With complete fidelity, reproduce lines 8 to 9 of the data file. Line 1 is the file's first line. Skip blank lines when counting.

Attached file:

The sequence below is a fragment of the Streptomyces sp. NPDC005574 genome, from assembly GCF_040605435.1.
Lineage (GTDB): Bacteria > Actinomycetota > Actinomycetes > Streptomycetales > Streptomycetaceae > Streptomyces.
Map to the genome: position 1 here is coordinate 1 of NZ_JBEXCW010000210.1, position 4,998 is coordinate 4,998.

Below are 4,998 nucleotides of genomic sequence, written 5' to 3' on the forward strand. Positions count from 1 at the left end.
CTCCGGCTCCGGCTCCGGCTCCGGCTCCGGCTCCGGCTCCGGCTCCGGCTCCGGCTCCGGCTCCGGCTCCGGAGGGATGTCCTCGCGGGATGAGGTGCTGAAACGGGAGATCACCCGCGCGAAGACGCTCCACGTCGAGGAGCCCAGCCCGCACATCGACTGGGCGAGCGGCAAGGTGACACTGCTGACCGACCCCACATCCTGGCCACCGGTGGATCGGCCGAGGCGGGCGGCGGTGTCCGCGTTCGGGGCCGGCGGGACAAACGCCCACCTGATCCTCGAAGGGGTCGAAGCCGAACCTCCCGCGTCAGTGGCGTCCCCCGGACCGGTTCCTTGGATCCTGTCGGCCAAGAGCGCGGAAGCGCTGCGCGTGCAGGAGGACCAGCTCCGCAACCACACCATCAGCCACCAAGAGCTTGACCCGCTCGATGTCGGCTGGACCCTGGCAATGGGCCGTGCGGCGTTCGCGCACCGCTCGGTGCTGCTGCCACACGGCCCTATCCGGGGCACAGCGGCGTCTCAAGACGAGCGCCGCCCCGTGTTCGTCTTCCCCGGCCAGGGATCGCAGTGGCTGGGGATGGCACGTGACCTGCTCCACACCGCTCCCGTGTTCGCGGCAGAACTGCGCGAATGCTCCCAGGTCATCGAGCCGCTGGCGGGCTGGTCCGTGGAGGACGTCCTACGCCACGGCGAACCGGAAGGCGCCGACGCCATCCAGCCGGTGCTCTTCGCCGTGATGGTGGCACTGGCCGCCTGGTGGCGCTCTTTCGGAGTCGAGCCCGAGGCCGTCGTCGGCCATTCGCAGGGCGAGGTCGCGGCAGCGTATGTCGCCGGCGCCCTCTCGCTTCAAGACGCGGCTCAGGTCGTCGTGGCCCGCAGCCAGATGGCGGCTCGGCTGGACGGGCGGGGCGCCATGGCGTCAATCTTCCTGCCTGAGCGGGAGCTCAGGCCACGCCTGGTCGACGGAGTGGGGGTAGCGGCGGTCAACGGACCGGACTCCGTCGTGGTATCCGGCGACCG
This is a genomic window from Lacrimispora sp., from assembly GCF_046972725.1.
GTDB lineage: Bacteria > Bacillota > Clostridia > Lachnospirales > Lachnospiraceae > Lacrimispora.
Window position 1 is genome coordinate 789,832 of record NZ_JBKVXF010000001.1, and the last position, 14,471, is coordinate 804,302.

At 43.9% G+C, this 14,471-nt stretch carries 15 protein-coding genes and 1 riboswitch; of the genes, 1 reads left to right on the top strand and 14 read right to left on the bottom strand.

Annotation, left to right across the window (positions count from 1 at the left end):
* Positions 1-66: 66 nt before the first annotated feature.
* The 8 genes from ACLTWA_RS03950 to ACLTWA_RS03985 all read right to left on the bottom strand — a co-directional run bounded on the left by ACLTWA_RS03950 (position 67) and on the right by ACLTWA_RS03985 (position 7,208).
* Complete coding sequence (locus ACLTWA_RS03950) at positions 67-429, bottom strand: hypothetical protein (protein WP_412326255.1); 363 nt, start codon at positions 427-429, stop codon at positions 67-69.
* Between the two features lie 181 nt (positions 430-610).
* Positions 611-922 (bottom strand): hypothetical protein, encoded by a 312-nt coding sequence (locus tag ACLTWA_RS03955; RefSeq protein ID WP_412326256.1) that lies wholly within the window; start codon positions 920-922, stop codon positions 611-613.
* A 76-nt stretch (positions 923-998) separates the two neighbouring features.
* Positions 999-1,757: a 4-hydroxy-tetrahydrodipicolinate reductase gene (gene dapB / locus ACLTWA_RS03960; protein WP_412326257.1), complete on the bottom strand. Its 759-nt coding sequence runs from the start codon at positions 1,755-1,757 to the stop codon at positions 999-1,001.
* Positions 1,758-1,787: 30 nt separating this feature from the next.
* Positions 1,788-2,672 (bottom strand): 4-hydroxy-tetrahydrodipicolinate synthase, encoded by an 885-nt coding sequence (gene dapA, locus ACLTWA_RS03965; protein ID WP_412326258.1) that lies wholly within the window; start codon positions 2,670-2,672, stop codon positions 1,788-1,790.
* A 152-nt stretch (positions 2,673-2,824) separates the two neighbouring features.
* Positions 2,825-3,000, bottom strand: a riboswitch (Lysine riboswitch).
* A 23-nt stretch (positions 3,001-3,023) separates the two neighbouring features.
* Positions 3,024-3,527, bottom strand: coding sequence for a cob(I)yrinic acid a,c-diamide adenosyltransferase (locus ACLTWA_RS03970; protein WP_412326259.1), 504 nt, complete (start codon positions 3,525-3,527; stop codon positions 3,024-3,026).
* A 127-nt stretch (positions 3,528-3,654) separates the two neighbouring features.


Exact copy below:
Window position 1 is genome coordinate 789,832 of record NZ_JBKVXF010000001.1, and the last position, 14,471, is coordinate 804,302.

At 43.9% G+C, this 14,471-nt stretch carries 15 protein-coding genes and 1 riboswitch; of the genes, 1 reads left to right on the top strand and 14 read right to left on the bottom strand.